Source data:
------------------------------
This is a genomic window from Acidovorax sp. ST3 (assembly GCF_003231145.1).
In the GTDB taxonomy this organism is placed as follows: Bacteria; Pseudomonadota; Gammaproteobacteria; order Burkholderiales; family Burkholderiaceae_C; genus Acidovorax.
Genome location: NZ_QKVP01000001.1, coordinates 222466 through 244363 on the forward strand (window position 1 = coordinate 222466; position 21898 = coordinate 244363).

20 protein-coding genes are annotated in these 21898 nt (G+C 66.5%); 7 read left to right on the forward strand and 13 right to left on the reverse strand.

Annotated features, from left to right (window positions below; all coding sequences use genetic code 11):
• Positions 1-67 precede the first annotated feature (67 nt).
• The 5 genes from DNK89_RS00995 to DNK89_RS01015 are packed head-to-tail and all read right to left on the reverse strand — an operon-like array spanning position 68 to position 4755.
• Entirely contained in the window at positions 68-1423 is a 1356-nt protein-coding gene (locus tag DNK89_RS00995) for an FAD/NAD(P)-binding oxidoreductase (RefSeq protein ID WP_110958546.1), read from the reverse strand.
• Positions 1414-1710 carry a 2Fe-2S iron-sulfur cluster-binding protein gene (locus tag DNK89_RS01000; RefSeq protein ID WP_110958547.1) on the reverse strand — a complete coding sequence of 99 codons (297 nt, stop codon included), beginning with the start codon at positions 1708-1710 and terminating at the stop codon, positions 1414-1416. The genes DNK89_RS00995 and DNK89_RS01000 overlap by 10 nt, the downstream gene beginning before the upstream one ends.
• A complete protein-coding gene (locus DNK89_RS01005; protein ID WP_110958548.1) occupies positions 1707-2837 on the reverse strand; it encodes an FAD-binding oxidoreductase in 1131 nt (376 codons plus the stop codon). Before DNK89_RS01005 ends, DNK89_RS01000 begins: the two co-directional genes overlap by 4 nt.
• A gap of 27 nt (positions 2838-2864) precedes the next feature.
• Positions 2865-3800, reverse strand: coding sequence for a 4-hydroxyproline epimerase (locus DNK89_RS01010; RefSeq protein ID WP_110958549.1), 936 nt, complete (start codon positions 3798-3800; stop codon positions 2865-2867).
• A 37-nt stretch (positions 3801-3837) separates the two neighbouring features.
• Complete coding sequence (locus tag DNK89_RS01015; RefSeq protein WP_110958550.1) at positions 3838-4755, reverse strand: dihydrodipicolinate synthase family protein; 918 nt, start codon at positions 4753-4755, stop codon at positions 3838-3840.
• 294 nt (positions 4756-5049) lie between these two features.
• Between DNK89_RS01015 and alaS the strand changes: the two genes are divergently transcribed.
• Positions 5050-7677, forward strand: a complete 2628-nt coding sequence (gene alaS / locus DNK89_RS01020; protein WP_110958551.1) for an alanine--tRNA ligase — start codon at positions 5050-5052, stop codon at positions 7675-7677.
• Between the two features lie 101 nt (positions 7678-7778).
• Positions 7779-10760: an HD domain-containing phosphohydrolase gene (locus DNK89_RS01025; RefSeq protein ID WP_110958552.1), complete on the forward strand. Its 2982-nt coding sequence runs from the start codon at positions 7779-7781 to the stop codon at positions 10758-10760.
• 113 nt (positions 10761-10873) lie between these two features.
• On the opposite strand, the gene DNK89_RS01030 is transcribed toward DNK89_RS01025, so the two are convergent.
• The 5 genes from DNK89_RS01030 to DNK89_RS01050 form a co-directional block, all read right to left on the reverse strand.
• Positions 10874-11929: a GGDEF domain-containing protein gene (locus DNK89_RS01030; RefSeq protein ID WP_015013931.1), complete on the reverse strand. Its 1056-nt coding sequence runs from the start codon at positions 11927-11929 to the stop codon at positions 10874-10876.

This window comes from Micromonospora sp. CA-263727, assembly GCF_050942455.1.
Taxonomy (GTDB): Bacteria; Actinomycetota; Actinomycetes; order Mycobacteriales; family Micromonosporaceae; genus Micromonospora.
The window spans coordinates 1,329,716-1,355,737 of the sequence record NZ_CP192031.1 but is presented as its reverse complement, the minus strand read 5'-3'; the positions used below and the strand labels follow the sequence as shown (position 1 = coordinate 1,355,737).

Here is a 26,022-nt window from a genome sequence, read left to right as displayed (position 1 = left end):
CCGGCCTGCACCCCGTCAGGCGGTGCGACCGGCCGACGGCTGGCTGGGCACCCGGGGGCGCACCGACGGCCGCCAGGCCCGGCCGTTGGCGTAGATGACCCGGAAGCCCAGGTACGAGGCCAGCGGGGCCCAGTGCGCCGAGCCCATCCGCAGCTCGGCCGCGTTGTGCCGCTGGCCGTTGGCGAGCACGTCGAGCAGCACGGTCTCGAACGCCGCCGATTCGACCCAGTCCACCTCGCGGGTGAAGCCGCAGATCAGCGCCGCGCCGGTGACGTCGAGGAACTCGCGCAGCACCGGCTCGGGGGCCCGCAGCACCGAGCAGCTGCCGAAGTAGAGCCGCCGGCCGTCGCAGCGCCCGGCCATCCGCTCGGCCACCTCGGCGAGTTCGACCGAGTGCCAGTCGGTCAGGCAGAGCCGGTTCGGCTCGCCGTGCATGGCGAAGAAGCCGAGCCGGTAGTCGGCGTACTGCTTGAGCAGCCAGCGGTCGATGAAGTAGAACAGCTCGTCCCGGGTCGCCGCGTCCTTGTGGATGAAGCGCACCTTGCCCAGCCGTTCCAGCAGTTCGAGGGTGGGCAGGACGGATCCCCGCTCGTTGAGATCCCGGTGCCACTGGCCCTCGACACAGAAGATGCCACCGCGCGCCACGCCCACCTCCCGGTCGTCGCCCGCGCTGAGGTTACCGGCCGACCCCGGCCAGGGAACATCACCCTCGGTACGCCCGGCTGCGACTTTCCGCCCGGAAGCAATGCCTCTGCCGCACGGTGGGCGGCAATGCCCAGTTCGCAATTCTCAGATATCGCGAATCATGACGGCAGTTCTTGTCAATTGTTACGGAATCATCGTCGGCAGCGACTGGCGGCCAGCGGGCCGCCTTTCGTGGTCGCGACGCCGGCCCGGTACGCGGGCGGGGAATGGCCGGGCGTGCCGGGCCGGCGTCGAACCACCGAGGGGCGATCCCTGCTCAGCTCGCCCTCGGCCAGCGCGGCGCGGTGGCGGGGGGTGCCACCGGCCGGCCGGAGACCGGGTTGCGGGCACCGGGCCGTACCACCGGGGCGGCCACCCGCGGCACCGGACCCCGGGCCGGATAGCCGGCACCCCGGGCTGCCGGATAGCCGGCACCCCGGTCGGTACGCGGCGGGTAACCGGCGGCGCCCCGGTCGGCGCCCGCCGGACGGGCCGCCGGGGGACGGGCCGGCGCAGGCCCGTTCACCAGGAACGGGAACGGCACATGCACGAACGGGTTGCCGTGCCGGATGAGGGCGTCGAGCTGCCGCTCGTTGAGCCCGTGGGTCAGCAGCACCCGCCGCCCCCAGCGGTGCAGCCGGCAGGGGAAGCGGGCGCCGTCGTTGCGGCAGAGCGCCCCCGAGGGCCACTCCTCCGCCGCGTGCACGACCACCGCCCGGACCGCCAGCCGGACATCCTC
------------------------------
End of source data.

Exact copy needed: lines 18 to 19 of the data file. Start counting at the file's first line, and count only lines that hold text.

• Between the two features lie 101 nt (positions 7678-7778).
• Positions 7779-10760: an HD domain-containing phosphohydrolase gene (locus DNK89_RS01025; RefSeq protein ID WP_110958552.1), complete on the forward strand. Its 2982-nt coding sequence runs from the start codon at positions 7779-7781 to the stop codon at positions 10758-10760.